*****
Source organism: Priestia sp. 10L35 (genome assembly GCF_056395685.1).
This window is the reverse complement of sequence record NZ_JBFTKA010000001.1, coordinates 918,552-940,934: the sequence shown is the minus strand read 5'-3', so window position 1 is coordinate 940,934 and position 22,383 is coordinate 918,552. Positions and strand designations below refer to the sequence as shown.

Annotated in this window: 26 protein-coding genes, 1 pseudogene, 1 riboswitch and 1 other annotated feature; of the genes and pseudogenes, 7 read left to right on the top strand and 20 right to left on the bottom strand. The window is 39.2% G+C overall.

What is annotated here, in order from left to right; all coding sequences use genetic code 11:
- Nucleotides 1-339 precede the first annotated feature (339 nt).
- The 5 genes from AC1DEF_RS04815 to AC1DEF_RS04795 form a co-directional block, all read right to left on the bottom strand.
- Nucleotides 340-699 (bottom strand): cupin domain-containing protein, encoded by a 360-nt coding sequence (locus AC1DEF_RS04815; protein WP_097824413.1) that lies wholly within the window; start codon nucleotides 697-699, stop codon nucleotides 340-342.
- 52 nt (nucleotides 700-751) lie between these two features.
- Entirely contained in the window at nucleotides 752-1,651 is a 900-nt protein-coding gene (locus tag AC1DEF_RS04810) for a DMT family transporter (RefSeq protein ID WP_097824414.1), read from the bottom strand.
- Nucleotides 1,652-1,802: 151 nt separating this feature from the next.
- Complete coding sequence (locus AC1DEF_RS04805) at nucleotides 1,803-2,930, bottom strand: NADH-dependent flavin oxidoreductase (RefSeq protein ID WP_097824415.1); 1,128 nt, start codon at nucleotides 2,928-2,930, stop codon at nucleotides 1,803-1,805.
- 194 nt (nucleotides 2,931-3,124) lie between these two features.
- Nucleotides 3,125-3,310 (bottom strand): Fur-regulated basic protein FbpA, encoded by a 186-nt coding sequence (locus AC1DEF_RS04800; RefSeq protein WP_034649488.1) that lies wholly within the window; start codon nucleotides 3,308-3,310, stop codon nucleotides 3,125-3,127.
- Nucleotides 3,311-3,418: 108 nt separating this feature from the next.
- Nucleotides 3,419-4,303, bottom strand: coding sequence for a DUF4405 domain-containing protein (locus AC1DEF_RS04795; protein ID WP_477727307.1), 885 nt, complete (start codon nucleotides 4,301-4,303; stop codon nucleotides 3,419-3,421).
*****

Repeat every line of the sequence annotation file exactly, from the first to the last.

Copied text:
Source organism: Priestia sp. 10L35 (genome assembly GCF_056395685.1).
This window is the reverse complement of sequence record NZ_JBFTKA010000001.1, coordinates 918,552-940,934: the sequence shown is the minus strand read 5'-3', so window position 1 is coordinate 940,934 and position 22,383 is coordinate 918,552. Positions and strand designations below refer to the sequence as shown.

Annotated in this window: 26 protein-coding genes, 1 pseudogene, 1 riboswitch and 1 other annotated feature; of the genes and pseudogenes, 7 read left to right on the top strand and 20 right to left on the bottom strand. The window is 39.2% G+C overall.

What is annotated here, in order from left to right; all coding sequences use genetic code 11:
- Nucleotides 1-339 precede the first annotated feature (339 nt).
- The 5 genes from AC1DEF_RS04815 to AC1DEF_RS04795 form a co-directional block, all read right to left on the bottom strand.
- Nucleotides 340-699 (bottom strand): cupin domain-containing protein, encoded by a 360-nt coding sequence (locus AC1DEF_RS04815; protein WP_097824413.1) that lies wholly within the window; start codon nucleotides 697-699, stop codon nucleotides 340-342.
- 52 nt (nucleotides 700-751) lie between these two features.
- Entirely contained in the window at nucleotides 752-1,651 is a 900-nt protein-coding gene (locus tag AC1DEF_RS04810) for a DMT family transporter (RefSeq protein ID WP_097824414.1), read from the bottom strand.
- Nucleotides 1,652-1,802: 151 nt separating this feature from the next.
- Complete coding sequence (locus AC1DEF_RS04805) at nucleotides 1,803-2,930, bottom strand: NADH-dependent flavin oxidoreductase (RefSeq protein ID WP_097824415.1); 1,128 nt, start codon at nucleotides 2,928-2,930, stop codon at nucleotides 1,803-1,805.
- 194 nt (nucleotides 2,931-3,124) lie between these two features.
- Nucleotides 3,125-3,310 (bottom strand): Fur-regulated basic protein FbpA, encoded by a 186-nt coding sequence (locus AC1DEF_RS04800; RefSeq protein WP_034649488.1) that lies wholly within the window; start codon nucleotides 3,308-3,310, stop codon nucleotides 3,125-3,127.
- Nucleotides 3,311-3,418: 108 nt separating this feature from the next.
- Nucleotides 3,419-4,303, bottom strand: coding sequence for a DUF4405 domain-containing protein (locus AC1DEF_RS04795; protein ID WP_477727307.1), 885 nt, complete (start codon nucleotides 4,301-4,303; stop codon nucleotides 3,419-3,421).